Table of Contents

This element allows you to add a collapsible table of contents to your templates, which will automatically pick out the headings from your chosen container on the page. It can be used anywhere, inside pages or templates.

Content selector – Add the selector for the container of the content. eg ‘.content’ and then give the article content the class ‘content’. Note – only one element can be used as the content. If you have multiple containers that contain headings that you want to include, use a parent selector that contains both containers. The table of contents element will find the headings.

Heading selectors – Choose which headers to pick out of the content for the table. Default is h2,h3,h4,h5

Ignore selectors – If you have some heading inside the content that you do not wish to be included in the table, give them a class and add that as an ignore selector.

Collapse depth –  This controls how many levels of headings are collapsed by default. If you’re creating an inline table of contents, it’s best to set this to 0 to make sure none of the headings are collapsed. If you’re using sticky or fixed positioning and have a lot of content, it would be better to collapse some of them initially, so they only reveal as you scroll past those headings.

Table Heading

Remove heading – The table can be collapsed by clicking on the table heading. The heading is optional and can be removed.

Icon – Change the ‘down arrow’ icon and size. Initially the size is inherited from the font size of the header text.

List Items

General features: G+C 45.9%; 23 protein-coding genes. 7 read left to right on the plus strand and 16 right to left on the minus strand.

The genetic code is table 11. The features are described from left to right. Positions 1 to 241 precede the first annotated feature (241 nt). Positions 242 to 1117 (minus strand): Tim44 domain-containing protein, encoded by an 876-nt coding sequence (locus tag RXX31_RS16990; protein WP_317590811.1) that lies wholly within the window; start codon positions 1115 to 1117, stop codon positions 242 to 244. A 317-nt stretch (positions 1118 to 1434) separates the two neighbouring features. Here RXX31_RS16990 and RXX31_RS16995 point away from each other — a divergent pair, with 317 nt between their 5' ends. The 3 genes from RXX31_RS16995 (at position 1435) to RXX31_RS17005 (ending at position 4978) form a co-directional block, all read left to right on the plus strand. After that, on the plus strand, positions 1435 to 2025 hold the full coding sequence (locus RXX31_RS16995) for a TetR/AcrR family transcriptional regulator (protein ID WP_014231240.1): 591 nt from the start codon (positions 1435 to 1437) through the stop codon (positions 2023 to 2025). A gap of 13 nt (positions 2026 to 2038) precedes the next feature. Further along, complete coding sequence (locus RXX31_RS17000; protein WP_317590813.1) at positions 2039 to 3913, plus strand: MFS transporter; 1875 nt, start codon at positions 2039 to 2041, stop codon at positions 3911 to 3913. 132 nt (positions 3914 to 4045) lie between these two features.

Customise the typography of at each heading level, add indents and control the spacing between each of the list items.

If you’re not using the border style for the table of contents, you can set a number of columns for the lists to take up, which can be useful if using the table inline where you want the lists to take up more horizontal space.

Note – Any active styles can only be applied to one table of contents element on the page, as it needs to monitor the scroll position to apply the active styles. Generally, we would only recommend adding one table of contents to any page. If you do need to add multiple, it will pick up the headings and link to the content, but you wouldn’t be able to take advantage of the active styling as the user scrolls


Smooth scroll offset – If using a sticky header, adding an offset to the smooth scroll will make sure the headings are visible and readable when they’re scrolled to rather than being hidden underneath the header.

Add unique IDs to content headings – Instead of adding IDs to all headings inside your content, enabling this setting will do it for you and give each header found inside the content a unique ID.

ID prefix – By default, the IDs given to the headings are prefixed ‘heading-‘ and then the number from the ID of the table of contents component. Each heading is incremented to make sure they’re unique. As well as changing the ID of the component, you can also change the prefix to something more relevant to your content.

Use heading text – this option will make sure any IDs that are added to headings will match the text inside the heading. For eg if the heading is ‘How to Ride a Bike’ the hashlink to scroll to that heading would be #how-to-ride-a-bike.

Counter / Border / Text

The three main layout types are to include counters, borders or just the text. The border makes sense for either a sticky or fixed-positioned table of contents as the border will select on the currently active.

The counter is useful for creating more of an ordered list.

Suffix and separators can be added to the counters to make it easy to add context to the list. eg “Q1” “Q1a” Q2″. or “Part I” “Part II” “Part III” etc. (Make sure to include the quotes, eg “.”).

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